Six Ways Women Can Prevent Urinary Tract Infections

Urinary tract infections (UTIs) are the most common bacterial infection diagnosed in women. In fact, more than 50% of women will experience a UTI in their lifetime. Urinary tract infections (UTIs) are also the most common cause of gross hematuria, which is where blood is visible in your urine. Here are simple steps every woman can take to help prevent this common infection.

1) Drink plenty of fluids.

Women who drink less than 1.5 liters of water a day have a 50% increased chance of developing a UTI. By increasing your daily fluid intake, you can decrease your risk of getting a UTI, which also decreases your need for oral antibiotics.

2) Urinate before and after intercourse.

UTIs are related to sexual activity because, during intercourse, bacteria from the perineum get pushed up against the urethra (the small tube that leads to the bladder). A good fact about the urinary system is that urinating before and after intercourse flushes the unwanted bacteria away before it has the chance to cause an infection.

3) Take a preventive antibiotic.

Women who continue to get UTIs after intercourse despite taking the above precautions may be candidates for antibiotic prophylaxis, where a single dose of an antibiotic is taken after intercourse each time to prevent an infection from developing.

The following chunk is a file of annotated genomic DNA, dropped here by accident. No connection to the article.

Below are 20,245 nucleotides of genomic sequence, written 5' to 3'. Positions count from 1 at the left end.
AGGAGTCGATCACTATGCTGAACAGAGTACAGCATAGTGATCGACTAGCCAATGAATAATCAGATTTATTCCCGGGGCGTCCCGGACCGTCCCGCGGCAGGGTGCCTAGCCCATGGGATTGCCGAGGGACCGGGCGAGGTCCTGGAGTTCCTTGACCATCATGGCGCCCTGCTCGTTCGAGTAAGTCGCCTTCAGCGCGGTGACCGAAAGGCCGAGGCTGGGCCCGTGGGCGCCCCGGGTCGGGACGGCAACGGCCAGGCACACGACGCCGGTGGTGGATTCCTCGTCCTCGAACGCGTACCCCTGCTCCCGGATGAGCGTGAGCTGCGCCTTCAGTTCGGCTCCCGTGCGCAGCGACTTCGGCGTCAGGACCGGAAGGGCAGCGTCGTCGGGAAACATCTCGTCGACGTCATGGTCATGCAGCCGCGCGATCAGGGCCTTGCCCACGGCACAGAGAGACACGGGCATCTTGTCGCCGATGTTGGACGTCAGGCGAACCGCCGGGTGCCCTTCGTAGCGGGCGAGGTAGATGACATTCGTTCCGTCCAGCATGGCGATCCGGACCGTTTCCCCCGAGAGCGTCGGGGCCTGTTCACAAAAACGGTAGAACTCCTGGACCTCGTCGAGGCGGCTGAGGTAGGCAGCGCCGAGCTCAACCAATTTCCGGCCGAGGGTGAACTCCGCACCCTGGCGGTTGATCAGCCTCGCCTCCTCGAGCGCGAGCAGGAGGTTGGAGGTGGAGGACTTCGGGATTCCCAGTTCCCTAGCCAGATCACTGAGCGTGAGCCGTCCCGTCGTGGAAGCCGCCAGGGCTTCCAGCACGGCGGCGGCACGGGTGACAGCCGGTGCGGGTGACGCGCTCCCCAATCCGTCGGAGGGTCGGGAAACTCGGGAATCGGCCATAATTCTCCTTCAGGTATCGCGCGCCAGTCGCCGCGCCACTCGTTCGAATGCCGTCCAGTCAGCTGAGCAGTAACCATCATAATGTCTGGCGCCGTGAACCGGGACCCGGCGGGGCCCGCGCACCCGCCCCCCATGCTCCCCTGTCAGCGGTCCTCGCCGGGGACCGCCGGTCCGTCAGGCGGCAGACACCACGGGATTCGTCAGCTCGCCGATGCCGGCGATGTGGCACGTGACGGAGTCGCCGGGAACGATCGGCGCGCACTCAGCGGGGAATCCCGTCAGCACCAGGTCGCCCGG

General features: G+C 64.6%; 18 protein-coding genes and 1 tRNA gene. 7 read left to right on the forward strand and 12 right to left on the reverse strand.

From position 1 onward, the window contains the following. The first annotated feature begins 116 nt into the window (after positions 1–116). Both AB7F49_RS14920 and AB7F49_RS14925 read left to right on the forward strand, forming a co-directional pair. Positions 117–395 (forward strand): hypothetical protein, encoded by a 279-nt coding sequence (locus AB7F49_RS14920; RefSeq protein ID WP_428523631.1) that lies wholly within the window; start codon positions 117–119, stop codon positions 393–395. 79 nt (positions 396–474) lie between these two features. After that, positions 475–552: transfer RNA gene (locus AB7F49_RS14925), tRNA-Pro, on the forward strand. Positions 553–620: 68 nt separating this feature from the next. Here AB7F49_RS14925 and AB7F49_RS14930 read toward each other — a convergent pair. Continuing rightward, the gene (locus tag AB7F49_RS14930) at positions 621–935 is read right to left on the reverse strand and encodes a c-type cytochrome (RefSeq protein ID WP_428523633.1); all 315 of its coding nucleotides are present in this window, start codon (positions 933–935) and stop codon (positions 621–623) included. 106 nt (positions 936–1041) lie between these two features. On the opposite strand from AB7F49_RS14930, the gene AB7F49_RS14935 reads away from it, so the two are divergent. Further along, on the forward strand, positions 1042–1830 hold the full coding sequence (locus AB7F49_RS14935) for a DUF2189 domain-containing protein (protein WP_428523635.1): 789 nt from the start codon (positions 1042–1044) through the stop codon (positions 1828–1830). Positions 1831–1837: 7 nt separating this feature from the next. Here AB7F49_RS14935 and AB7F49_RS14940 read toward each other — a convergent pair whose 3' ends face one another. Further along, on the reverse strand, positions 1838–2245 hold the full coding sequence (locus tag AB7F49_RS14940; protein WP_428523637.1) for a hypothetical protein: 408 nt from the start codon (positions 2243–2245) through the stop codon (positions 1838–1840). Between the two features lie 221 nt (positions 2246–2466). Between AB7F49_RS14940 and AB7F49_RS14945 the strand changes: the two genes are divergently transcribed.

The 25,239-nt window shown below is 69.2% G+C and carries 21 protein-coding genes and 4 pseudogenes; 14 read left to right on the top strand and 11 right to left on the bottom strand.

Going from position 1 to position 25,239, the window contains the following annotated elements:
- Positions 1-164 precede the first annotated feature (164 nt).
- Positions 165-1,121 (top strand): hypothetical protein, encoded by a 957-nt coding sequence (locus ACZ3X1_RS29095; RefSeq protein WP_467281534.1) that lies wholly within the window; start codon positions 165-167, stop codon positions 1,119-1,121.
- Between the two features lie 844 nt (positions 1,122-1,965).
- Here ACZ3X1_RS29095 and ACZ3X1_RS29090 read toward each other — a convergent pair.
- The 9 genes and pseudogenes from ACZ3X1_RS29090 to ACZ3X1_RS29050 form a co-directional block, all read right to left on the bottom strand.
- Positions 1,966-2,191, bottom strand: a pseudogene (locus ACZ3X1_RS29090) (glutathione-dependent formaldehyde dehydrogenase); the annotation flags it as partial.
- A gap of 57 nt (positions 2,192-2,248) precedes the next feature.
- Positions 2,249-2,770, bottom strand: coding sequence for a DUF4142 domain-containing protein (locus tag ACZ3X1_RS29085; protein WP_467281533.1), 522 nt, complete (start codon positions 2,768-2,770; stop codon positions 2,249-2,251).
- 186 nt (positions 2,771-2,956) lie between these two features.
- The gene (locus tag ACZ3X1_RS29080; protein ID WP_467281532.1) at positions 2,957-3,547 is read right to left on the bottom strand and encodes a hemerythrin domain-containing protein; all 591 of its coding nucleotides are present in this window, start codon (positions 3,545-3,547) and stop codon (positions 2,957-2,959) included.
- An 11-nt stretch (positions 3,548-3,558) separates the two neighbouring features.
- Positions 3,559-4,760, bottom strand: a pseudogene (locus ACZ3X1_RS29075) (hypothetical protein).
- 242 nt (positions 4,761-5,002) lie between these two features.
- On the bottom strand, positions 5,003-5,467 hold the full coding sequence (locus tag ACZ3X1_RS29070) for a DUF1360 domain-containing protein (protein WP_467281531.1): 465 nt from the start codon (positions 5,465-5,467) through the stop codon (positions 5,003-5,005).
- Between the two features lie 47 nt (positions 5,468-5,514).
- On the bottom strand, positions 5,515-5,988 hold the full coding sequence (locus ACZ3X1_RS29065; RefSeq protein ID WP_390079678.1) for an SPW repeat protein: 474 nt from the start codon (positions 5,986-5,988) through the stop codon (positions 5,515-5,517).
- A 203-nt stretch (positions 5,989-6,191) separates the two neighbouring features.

4) Wipe from front to back after using the bathroom.

Wiping from back to front can transfer bacteria from the anus and rectum closer to the urethral opening, making a UTI more likely to develop. Wiping from front to back pushes unwanted bacteria away from the urethral opening.

5) Urinate at least every four hours.

Women who go more than four hours without urinating have an increased risk of developing a UTI, as voiding infrequently gives bacteria more time to accumulate in the bladder, which can lead to a kidney infection. Urinating at least every four hours ensures that any unwanted bacteria are flushed out of the bladder before it causes an infection.

6) Take a cranberry supplement.

A mistake many women make is beginning a cranberry supplement or drinking cranberry juice after they’ve developed symptoms of a UTI. Cranberry products have no confirmed effect on treating UTIs once they develop, but there is some evidence that they can help prevent UTIs if they’re taken on a regular basis because cranberries contain proanthocyanidins (PACs), which prevent bacteria from adhering to the bladder wall.

Note: It’s important to take a cranberry supplement rather than drinking cranberry juice because cranberry juice doesn’t contain a high enough concentration of PACs to be beneficial.

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At GoHealth Urgent Care, we offer an on-site urinalysis test, which can give you results in less than five minutes! If you have symptoms of a UTI, or if there’s anything else we can do to help you feel better today, click here to save your spot:

Written by Sarah Thebarge, Physician Assistant